Queries over Sh12bn paid by Ketraco for stalled projects

Fernandes Barasa.

Former Ketraco Managing Director Fernandes Barasa. He is Kakamega County governor.

Photo credit: File | Nation Media Group

 The Kenya Electricity Transmission Company (Ketraco) spent Sh12.7 billion on four projects that had been terminated or had stalled, an Auditor-General’s report has shown.

This is among new details that could shed light on why the firm’s former boss (now Kakamega County Governor) Fernandes Barasa resigned hurriedly hours before a parliamentary committee grilling.

The details from the Auditor-General’s report show that in the financial year 2020/21, the company paid a total of Sh12,691,434,033 on four transmission lines: Lessos-Tororo, Bomet-Sotik, Mwingi-Kitui-Wote-Sultan Hamud, Nanyuki-Nyahururu and Olkaria.

In particular, Ketraco incurred Sh8.7 billion on the Lessos-Tororo Line, which stalled in 2016 after the contract was terminated, and the company has been in a legal battle since.

“Review of the project status report indicated that an amount of Sh3,976,801,443 had been paid to a contactor in respect of Bomet-Sotik, Mwingi-Kitui-Wote-Sultan Hamud, Nanyuki-Nyahururu and Olkaria transmission lines for contracts that have since been terminated, while an amount of Sh8,714,632,590 was incurred on construction of the Lessos-Tororo transmission line which had stalled,” Auditor-General Nancy Gathungu stated.

The report notes under the query “Court Award on Terminated Contract” that an arbitration case between Ketraco and a contractor for the termination of contract for the construction of 132 kilometres of a 400KV double circuit transmission line from Lessos substation in Kenya to Tororo substation in Uganda has remained unresolved since April, 2016.

In July 2019, the report notes, a tribunal awarded the contractor Sh6.7 billion for termination of the contract, a decision that was upheld by the High Court in February 2020.

“Further, it was not possible to confirm whether the project would be completed in the near future, and the additional costs that would be necessary to complete the project, or the losses which the Government of Kenya would suffer in the event that the project is not completed,” the report states.

The circumstances under which Ketraco incurred the Sh8.7 billion despite earlier termination of the contract have not been explained and the Auditor-General said the public may not get value for the billions put into the project.

Under a query titled “Payments made for Terminated and Stalled Projects”, the Auditor-General also said Ketraco’s management failed to explain why the projects were terminated “and measures instituted to recover the payments made to the contractors”.

The company was at the time headed by Mr Barasa as Managing Director, before resigning in February last year, just hours before his date with the National Assembly’s Public Investments Committee to be grilled over usage of funds at the state-owned body.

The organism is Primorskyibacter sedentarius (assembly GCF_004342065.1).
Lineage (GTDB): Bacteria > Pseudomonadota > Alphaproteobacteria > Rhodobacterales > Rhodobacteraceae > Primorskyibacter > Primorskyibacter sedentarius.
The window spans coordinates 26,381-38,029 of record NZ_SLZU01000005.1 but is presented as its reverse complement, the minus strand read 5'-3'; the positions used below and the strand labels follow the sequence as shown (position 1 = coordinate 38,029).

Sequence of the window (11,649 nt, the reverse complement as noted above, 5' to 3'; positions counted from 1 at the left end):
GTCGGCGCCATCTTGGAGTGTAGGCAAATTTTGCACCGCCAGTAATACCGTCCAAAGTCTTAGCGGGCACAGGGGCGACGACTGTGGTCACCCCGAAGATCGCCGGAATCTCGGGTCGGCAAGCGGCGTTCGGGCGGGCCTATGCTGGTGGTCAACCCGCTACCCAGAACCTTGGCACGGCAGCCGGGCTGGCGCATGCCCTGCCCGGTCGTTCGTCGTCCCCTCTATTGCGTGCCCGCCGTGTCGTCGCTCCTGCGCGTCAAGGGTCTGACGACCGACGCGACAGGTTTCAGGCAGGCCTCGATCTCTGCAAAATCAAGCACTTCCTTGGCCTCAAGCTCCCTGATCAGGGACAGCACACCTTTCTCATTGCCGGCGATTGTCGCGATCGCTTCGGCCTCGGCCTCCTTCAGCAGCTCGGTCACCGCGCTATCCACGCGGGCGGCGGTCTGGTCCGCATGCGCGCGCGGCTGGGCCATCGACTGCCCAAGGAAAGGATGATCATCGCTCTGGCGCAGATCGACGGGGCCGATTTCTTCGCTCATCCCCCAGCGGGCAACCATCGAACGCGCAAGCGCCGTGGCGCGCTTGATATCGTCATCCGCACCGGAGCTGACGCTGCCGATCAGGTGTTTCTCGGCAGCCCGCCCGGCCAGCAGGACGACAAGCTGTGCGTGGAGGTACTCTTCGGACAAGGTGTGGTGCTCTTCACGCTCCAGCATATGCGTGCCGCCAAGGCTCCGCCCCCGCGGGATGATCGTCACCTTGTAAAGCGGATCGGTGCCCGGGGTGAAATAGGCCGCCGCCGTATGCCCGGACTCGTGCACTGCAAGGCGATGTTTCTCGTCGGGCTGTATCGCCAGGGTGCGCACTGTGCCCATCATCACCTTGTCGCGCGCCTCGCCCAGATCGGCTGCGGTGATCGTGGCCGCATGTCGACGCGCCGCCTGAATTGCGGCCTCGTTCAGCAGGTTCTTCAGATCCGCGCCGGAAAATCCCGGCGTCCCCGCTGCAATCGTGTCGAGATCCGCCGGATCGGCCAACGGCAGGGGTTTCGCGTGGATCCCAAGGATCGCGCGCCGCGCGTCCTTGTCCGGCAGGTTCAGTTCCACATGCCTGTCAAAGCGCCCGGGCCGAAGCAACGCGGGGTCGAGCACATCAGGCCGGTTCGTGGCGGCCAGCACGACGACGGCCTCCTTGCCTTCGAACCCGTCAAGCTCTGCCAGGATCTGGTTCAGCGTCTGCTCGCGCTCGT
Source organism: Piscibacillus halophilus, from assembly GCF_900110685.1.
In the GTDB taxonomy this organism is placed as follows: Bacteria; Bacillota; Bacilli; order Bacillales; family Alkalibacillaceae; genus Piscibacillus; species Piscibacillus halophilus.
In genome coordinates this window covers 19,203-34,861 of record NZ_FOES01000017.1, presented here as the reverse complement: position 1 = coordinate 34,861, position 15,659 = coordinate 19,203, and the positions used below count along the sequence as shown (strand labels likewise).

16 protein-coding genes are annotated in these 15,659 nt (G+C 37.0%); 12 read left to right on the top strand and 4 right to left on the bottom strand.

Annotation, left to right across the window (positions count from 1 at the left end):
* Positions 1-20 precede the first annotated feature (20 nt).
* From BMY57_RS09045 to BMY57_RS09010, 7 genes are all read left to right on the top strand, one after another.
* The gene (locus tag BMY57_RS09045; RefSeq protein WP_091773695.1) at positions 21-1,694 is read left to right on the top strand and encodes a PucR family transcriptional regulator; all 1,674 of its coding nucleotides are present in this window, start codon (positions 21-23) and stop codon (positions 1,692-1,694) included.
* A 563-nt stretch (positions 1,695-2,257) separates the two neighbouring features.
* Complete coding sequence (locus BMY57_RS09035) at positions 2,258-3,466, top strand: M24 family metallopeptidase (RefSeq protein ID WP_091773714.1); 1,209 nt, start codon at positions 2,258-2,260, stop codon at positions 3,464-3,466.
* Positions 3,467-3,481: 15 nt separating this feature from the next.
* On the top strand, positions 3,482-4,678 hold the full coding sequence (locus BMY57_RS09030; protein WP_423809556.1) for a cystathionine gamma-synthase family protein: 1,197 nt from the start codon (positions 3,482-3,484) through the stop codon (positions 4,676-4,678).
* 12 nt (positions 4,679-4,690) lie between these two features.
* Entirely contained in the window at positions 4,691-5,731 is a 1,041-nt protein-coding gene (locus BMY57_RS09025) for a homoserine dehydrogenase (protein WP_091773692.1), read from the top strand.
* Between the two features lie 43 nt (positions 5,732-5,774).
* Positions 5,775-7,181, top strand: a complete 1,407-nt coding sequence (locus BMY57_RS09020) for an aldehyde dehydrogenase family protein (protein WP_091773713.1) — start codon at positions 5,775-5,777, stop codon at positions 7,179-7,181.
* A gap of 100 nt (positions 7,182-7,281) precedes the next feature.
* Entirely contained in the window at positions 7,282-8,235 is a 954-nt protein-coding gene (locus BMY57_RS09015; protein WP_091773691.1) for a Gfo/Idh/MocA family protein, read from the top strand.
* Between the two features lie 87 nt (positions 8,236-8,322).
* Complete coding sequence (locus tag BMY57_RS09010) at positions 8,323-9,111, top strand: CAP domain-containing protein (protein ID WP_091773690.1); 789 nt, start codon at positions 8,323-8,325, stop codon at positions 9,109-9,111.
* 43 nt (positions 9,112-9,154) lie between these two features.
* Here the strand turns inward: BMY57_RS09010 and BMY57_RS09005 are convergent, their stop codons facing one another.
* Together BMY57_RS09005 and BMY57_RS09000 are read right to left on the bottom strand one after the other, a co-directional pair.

“In the circumstances, it was not possible to confirm whether value for money was obtained on the expenditure of Sh12,691,434,033 on the four (4) transmission lines,” the Auditor-General stated.

Ms Gathungu further stated that a special audit conducted in April 2021 raised serious procurement issues on execution of the construction of the Loyangalani-Suswa transmission interconnector line, including a case where the company paid a contractor Sh10.8 million, only for the contractor to file for bankruptcy.

 “Management did not undertake both technical and financial due diligence as provided under Section 68(1) of the PPDA Act 2015 leading to irregular payment of Sh10,827,072 to a contractor which subsequently filed a petition for bankruptcy.

“After bankruptcy of the original contractor, management engaged yet another contractor. However, the procurement was not included in the annual procurement plan and valuation of the pending works for the purposes of preparing the bills of quantities was not provided for audit,” the report states.

Value for money

It notes that Ketraco’s management breached the law in various aspects of executing the contract and value for money could not be confirmed.

The report was signed by Ms Gathungu on September 23, 2022. It gave the firm a Qualified Opinion, meaning that although by and large the financial transactions as recorded were deemed to be in agreement with the accounting records, there were cases where the Auditor-General was unsatisfied with the veracity of certain expenditures, which may not be significant.

Ms Gathungu, for instance, queried the spending of Sh701.4 million on the construction of the Loyangalani- Suswa transmission line, which was not supported with a certificate of completion and commissioning.

“In the circumstances, validity of the expenditure of Sh701,416,727 for construction of transmission lines could not be confirmed,” she stated.